Long term, I’m sure our sights are set on doing some distribution outside of California, but this state is larger than a lot of European nations, so there’s still a lot of potential here.

What do you do when you’re not brewing?

I do a lot of traveling that turns out to be beer related. I’m always carrying a camera, so I guess my other passion is photography. I’ve never gotten heavily into fancy photographic equipment, but I just love capturing images—not only of breweries. I live in San Simeon, which is right on the cusp of Big Sur, so my girlfriend and I spend a lot of time hiking and camping there.

What music do you play in the brew house?

I’m known to turn on reggae more times than not when I’m brewing. There’s lot of jam band music. I guess if times get tough and I’ve got to turn on the Superman button, I’ll put on some heavy metal, but if I’m just flowing along and running the brewery as it should be, I try to keep the mellow mood going.

Do you have a philosophy of brewing?

There are brewers out there like Vinnie [Cilurzo] who are true artists. He conceptualizes flavors and really has a handle on his art, kind of like a wine maker. I think, because I started on the lab side of things, I really concentrate on process and consistency. That sounds a little sterile, but I kind of geek out on better ways to make things flow through the brewery. I think that’s why I’m so well suited to the production brewery world. I love designing recipes, but I feel like I’ve created an environment where we can input a recipe and consistently put out a really good, clean product.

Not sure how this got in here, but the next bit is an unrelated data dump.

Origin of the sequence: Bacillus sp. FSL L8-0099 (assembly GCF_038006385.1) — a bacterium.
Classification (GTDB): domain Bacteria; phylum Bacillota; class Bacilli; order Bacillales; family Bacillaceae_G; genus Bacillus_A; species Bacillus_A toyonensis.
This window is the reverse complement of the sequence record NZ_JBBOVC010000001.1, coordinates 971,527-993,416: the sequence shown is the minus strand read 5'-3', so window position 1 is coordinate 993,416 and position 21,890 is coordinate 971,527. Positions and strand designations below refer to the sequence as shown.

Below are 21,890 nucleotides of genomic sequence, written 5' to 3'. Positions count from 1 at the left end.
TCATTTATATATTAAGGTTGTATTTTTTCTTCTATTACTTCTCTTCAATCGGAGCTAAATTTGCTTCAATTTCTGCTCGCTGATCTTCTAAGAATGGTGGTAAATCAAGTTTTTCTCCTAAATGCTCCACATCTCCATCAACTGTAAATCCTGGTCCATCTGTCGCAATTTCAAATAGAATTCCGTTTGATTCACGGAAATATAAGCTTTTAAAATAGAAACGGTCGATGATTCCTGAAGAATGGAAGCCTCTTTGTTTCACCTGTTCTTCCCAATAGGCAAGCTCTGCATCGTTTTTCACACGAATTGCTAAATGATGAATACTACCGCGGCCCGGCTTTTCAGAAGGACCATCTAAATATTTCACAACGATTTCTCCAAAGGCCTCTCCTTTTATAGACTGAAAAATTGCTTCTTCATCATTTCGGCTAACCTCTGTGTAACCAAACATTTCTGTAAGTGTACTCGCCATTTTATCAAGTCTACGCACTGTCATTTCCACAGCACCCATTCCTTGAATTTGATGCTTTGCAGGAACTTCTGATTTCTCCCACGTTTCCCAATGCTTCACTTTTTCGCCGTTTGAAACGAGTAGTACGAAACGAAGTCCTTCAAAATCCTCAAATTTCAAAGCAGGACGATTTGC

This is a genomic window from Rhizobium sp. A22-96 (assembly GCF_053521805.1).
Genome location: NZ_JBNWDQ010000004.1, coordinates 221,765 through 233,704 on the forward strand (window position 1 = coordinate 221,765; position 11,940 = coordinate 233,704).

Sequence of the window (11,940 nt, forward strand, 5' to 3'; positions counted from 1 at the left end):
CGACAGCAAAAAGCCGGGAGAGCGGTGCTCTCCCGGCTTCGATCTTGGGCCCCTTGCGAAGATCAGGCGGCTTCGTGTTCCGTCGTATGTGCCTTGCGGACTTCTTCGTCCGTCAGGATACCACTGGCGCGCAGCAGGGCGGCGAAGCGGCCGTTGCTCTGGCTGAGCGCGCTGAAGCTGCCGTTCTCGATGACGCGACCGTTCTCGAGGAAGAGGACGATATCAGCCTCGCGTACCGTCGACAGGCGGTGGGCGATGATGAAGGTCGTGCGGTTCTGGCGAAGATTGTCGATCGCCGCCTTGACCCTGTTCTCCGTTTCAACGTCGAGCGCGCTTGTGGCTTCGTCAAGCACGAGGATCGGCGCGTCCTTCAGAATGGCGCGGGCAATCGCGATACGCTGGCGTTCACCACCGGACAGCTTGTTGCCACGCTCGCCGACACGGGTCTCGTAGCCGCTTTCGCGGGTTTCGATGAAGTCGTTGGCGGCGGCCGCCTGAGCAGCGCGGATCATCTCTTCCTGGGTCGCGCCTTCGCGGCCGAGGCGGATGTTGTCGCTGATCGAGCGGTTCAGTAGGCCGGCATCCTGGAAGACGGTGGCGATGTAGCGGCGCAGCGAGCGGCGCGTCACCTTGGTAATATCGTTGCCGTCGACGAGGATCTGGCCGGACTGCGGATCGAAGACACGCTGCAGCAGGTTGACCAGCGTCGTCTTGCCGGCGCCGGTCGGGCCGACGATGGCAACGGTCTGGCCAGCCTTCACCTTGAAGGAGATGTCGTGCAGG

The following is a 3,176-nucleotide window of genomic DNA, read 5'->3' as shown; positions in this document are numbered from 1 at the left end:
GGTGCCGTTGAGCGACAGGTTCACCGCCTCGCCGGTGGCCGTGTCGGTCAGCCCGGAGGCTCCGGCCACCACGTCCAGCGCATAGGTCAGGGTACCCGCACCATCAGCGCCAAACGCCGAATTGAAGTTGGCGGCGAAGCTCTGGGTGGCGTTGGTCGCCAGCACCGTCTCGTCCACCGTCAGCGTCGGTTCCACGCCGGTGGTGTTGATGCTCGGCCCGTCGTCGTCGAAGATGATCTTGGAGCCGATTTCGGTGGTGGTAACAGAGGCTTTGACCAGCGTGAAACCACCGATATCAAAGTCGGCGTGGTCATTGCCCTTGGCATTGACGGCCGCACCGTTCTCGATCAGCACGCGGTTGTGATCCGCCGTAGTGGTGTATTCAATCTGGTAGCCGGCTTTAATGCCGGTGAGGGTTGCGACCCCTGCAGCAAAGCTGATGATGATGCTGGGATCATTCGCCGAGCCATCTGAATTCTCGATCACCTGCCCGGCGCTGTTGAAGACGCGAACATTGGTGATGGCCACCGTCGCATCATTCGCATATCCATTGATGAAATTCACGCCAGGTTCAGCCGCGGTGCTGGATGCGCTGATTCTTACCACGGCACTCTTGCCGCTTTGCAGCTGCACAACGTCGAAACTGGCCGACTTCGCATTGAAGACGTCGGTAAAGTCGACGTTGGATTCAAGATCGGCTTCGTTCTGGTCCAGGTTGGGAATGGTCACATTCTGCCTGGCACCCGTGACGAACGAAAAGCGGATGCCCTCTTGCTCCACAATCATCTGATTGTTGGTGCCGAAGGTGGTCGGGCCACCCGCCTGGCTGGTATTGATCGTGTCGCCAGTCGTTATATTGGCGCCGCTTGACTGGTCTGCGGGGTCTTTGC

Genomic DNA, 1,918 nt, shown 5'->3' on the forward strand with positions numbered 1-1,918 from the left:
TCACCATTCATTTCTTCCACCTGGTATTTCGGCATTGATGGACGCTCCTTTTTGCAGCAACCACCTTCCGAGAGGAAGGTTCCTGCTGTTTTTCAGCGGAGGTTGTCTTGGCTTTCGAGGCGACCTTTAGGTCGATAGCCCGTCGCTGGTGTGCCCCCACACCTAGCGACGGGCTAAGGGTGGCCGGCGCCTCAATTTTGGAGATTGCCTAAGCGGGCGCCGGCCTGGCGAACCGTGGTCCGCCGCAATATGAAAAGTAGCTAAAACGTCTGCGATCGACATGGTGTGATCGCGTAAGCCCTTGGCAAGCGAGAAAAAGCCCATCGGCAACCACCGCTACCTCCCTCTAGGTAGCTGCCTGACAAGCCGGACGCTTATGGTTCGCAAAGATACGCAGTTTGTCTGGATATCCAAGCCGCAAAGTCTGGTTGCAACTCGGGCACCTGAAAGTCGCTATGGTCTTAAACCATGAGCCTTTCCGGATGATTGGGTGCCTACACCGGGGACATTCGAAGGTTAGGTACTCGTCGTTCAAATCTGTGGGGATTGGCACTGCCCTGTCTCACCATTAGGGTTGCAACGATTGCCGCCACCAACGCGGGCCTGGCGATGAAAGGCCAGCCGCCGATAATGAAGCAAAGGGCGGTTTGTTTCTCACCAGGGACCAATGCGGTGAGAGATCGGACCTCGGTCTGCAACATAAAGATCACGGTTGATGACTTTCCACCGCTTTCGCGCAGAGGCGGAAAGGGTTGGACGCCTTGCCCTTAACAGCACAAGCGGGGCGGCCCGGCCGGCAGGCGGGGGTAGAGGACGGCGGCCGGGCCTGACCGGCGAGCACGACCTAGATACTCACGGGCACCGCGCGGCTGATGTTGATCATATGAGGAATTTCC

But the key to that—and I can’t emphasize this enough—is the team. Brewing is a team sport. Even if you’re a brewpub brewer, you have a team of suppliers.

In the small amount of time I’ve been in the industry, I’ve build strong relationships with my suppliers so I can count on great raw materials. And I’ve always brewed with my best friends. I’ve hired some great people—I don’t know if you’ve seen when we win a medal, but there’s a swarm of people who come up!

Hopefully I’ve never made an enemy in the business. I’ve kept friends who are great brewers. Whenever a hole opens up on our team, we always get the first round draft pick, I always say. We keep a really young team, and as a result a lot of these guys go on to be head brewers in their own facilities.

I like to think that once you’ve been a brewer here at Firestone, you can go on and apply that to just about any brewery at any level. It’s that team thing that keeps it going—I could never do this alone.

You’ve just received the 2007 Russ Scherer Award for Innovation in Brewing. When I interviewed the ten earlier winners, they were clearly of an earlier generation. John Harris [Full Sail] told me “Some day someone will win this award who didn’t know Russ: that day probably isn’t that far away, but it hasn’t come yet.” So, did you know Russ Scherer?

No, I didn’t. I only read about him. All I could think about when I got the award was, gosh, should I be on the list with these guys? I remember sitting in the office at KALSEC [his first job] twelve years ago reading in New Brewer and Brauwelt about these guys and they honestly were—they are—my heroes.